The Deepwater Horizon oil spill spewed massive amounts of oil — official estimates indicate 210, 000 gallons per day, although some scientists estimate much more — into the Gulf of Mexico for 85 days.  I was physically queasy and lost sleep for weeks on end as the situation continued day after day with no hope in sight. Some people say the effects were minimal, but I disagree.  How did it make you feel?

The political unrest in the Middle East makes our nation’s continued dependence on oil disturbing at best.  Nonetheless, it brings to light the fact that Americans only curb their appetite for oil when its cost skyrockets.  If high prices will force people to reduce their consumption of oil, then maybe  prices should remain high.  Yes, I know it’s damaging to our struggling economy.  I feel it, too, but the effect on our economy doesn’t change the fact that failure to reduce, if not eliminate, our gluttonous consumption of fossil fuels is disastrous for our planet.  Struggle now or eventually eliminate life as we know it.  Is the choice really that difficult?

Becoming a parent has made me acutely aware of the future.  No longer do I live a carefree existence  from day to day.  With children comes the responsibility of providing adequate food, clothing, and shelter, along with a healthy planet that will allow them and their own children to thrive.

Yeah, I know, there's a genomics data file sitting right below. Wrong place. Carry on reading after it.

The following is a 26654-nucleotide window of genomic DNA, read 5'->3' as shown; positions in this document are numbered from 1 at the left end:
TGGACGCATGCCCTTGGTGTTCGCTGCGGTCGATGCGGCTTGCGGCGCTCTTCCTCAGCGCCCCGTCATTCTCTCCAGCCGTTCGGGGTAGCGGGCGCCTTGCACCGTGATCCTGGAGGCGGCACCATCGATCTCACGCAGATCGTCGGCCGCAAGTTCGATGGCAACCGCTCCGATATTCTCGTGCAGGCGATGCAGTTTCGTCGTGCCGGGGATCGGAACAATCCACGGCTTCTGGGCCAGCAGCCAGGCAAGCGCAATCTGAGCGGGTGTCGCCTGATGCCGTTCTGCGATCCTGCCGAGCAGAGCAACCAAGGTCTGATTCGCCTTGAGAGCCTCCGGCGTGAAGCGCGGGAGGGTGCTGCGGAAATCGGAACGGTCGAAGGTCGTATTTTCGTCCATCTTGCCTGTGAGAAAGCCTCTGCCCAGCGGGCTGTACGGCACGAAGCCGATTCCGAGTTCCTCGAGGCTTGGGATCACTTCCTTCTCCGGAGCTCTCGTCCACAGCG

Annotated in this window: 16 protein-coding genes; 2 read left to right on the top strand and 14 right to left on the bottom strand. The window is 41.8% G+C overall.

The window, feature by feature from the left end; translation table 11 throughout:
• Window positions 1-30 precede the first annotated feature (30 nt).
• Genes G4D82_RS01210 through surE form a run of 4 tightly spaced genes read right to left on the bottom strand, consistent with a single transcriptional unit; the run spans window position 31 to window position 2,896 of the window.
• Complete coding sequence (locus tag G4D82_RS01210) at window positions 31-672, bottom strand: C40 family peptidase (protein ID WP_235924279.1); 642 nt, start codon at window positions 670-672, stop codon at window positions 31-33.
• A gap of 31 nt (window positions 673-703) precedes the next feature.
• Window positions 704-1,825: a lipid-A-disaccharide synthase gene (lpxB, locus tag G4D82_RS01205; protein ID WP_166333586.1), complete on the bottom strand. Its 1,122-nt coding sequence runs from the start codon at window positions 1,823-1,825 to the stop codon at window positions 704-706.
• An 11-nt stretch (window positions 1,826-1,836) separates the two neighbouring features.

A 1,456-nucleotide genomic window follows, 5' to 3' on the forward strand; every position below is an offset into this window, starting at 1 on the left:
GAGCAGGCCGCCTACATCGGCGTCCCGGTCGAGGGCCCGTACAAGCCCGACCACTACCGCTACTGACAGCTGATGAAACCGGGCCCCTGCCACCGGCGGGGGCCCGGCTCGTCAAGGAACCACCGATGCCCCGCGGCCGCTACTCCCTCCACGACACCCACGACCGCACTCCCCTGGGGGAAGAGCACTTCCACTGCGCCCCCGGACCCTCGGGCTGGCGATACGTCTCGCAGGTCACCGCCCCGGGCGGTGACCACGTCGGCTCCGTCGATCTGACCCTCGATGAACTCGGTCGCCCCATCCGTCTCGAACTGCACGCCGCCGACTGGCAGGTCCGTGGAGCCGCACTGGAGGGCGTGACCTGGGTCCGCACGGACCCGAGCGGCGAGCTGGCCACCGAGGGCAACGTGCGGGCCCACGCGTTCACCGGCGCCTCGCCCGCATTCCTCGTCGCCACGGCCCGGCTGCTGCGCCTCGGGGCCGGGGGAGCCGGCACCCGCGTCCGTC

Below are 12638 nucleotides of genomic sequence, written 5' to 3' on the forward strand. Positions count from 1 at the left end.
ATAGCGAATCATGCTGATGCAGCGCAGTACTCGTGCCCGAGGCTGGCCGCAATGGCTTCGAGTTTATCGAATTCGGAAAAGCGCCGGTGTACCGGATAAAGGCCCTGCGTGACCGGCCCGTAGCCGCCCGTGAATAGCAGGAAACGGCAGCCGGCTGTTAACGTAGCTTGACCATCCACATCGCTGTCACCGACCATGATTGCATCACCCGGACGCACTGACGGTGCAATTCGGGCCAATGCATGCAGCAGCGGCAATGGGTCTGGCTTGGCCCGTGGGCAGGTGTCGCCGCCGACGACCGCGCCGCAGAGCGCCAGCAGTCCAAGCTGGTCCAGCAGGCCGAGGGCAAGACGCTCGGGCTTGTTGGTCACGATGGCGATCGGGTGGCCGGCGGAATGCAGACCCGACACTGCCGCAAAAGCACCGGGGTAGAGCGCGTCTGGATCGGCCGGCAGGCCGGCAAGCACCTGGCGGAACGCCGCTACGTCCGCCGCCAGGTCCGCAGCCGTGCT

In spite of all of these things, I contribute daily to the pollution of the Earth by driving my car to the store that sells products wrapped in too much packaging,  buying products that are not organic because the organic stuff is too expensive, and often tote it all home in single-use bags because the reusable ones were forgotten at home. These are just a few of the ways I negatively impact the planet, but don’t think I’m very different from the average American.  We know green is good, and we want to be more green, but we can’t see the forest for the trees.  What I mean is that it seems the consequences of changing are expensive when the truth is that the consequences of NOT changing are what’s really expensive.  For proof, just look at the price of gas.

I try to remember to take my reusable bags to the store, recycle what I can, adjust what I’m wearing rather than the  thermostat, remember to turn out the lights when I leave the room, use washable containers instead of disposable plastic, take shorter showers, hang clothing to dry instead of using the clothes dryer, unplug appliances when not in use, use natural cleaners such as baking soda and vinegar, and so on.  Sadly, these actions just aren’t enough.   To save life as we know it on this planet, there must be action on a much larger scale.  Does that mean I shouldn’t continue to try?  Absolutely not!  By continuing to take these small actions and adding just one new thing ever so often, I set an example for my children that living sustainably is a worthy and achievable goal.